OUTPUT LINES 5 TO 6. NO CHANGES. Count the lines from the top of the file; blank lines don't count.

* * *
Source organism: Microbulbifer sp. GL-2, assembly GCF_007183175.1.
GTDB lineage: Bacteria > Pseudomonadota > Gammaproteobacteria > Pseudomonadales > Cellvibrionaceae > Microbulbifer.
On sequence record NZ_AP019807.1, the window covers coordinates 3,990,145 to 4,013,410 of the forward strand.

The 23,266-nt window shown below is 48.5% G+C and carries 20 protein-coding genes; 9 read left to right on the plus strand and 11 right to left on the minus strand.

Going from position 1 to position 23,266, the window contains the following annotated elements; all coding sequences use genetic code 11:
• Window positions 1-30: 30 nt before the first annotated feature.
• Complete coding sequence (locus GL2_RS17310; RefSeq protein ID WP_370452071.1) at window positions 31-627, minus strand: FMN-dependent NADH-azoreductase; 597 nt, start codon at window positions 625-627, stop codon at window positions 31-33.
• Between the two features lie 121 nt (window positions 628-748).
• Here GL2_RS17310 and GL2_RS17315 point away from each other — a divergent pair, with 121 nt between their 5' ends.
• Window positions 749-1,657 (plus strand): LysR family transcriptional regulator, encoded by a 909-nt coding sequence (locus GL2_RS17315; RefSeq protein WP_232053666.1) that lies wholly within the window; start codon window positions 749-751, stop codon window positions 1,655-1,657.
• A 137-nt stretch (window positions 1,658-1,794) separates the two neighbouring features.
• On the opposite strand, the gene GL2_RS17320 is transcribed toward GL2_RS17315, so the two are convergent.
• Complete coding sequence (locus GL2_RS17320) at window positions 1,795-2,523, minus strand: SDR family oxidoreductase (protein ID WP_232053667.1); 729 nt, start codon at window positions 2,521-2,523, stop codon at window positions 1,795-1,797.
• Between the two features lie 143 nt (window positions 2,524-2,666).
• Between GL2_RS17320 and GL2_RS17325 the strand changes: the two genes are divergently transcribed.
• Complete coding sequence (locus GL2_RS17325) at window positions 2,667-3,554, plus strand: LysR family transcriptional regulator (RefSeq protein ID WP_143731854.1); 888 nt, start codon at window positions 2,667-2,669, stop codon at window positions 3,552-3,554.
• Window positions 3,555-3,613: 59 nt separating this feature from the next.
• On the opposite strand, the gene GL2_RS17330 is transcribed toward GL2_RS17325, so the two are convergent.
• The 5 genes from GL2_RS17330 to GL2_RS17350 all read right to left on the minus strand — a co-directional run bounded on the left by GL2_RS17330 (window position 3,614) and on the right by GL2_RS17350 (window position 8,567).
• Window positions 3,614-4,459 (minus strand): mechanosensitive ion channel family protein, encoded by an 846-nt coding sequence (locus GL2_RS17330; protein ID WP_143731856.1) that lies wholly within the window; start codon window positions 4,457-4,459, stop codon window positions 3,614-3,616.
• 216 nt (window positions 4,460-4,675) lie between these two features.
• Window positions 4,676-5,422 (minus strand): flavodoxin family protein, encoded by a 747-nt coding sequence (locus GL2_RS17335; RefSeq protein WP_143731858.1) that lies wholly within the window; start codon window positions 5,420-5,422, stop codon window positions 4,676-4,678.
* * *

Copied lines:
Going from position 1 to position 23,266, the window contains the following annotated elements; all coding sequences use genetic code 11:
• Window positions 1-30: 30 nt before the first annotated feature.